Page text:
Could the Pandemic Offer an Opportunity to Optimize Your Chapters?

Last year, the Regulatory Affairs Professionals Society found a sudden interest in its local chapter meetings at a global level—and it’s leading to questions about whether its chapter model should be more topic-based. Your association might want to ask the same question.
Illustration of a network of people

Guest Post: Ernie Smith, Associations Now


The pandemic highlighted some fascinating surprises about the potential for how associations could function.

One such lesson: When the Regulatory Affairs Professionals Society (RAPS) put its chapter events online in a free virtual format, the organization found a sudden surge of interest in those chapter events—which now could draw interest globally based on its topic rather than being simply geographically oriented. According to RAPS’ director of stakeholder engagement, Wesley Carr, this interest was something of a happy accident resulting from going virtual, as the organization was really aiming to build value for its existing members during a difficult time.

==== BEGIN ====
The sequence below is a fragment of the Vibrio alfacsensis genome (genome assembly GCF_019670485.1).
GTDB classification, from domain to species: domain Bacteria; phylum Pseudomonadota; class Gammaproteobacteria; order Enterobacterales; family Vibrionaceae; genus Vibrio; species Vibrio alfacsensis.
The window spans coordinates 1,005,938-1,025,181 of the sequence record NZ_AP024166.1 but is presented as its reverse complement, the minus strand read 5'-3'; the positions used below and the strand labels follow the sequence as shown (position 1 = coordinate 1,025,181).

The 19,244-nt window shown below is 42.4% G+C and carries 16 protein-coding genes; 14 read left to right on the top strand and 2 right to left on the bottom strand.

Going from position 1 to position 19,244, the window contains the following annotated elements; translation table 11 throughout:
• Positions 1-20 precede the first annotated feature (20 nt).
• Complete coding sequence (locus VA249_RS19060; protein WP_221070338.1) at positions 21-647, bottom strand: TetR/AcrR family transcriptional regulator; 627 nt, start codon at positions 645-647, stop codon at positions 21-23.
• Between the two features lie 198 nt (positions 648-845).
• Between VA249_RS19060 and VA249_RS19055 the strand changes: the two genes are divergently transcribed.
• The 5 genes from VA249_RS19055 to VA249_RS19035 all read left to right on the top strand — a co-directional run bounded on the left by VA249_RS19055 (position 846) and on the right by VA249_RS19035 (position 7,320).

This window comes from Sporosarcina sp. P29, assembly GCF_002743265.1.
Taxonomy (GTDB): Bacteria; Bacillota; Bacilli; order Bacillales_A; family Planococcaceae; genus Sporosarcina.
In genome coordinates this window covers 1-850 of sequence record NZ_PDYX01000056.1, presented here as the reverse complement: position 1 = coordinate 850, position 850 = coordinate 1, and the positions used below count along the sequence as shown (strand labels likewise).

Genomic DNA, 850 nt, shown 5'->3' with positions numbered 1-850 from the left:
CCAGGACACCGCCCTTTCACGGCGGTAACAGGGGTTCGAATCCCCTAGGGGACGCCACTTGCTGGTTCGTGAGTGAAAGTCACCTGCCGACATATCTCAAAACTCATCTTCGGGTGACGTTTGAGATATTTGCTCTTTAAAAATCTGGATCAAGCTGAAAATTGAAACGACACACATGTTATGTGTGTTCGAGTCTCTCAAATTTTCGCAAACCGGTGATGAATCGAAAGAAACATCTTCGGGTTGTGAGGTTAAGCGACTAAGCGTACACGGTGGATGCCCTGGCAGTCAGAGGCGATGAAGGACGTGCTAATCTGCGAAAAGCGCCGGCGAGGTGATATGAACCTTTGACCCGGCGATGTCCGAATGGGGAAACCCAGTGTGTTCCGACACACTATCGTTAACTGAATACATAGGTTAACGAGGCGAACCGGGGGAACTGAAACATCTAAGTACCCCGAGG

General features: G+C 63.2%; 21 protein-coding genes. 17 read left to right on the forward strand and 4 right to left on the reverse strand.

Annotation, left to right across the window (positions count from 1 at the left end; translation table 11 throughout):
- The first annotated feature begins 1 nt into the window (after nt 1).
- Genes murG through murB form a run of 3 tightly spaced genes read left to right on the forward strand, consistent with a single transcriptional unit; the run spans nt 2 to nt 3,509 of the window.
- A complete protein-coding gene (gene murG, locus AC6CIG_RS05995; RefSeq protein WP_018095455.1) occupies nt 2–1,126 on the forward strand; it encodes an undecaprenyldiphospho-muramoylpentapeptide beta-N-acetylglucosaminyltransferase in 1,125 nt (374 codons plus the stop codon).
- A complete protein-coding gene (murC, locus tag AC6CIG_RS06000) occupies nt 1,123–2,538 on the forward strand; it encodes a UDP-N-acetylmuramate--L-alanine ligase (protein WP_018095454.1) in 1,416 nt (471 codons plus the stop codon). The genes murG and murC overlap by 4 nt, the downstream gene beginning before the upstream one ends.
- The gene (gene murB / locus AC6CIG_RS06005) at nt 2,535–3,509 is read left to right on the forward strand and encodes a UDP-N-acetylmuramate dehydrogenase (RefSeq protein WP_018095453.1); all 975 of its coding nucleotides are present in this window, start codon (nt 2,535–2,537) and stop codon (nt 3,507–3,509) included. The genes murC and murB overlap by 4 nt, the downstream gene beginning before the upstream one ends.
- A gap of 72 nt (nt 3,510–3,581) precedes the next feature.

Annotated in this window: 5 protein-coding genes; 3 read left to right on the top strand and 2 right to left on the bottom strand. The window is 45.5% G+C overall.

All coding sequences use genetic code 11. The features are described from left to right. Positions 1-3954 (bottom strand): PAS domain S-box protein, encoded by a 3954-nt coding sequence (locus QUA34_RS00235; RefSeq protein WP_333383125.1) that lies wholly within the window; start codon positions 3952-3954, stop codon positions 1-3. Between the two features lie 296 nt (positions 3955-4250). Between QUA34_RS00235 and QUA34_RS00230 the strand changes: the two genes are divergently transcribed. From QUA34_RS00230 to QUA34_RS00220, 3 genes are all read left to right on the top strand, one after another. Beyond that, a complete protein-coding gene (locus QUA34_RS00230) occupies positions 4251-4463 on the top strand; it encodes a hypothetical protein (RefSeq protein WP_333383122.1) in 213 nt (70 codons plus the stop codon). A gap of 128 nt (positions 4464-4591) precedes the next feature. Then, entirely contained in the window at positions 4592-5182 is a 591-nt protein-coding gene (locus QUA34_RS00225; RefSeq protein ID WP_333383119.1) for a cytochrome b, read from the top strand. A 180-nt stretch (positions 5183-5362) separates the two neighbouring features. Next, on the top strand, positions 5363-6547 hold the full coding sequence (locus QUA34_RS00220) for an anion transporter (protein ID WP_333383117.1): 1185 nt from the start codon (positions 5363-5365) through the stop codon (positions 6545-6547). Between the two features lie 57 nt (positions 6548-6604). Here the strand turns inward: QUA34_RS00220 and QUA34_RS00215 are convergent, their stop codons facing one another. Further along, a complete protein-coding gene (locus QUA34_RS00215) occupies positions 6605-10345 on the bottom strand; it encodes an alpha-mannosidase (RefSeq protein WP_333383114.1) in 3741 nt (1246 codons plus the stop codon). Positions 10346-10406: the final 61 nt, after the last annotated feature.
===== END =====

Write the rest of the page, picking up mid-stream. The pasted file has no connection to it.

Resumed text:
“We saw hundreds of people,” Carr says. “On some webcasts, it was over 500 people. These folks were from different parts of the world.”

As the pandemic shifted and the association changed to a nominal paid model for these virtual events, the number of attendees has gone down—but attendance and engagement are still higher than they were before the pandemic. The global interest in local chapters has led to some serious discussions about whether chapters should be structured around subject matter rather than simply around location.

Related Posts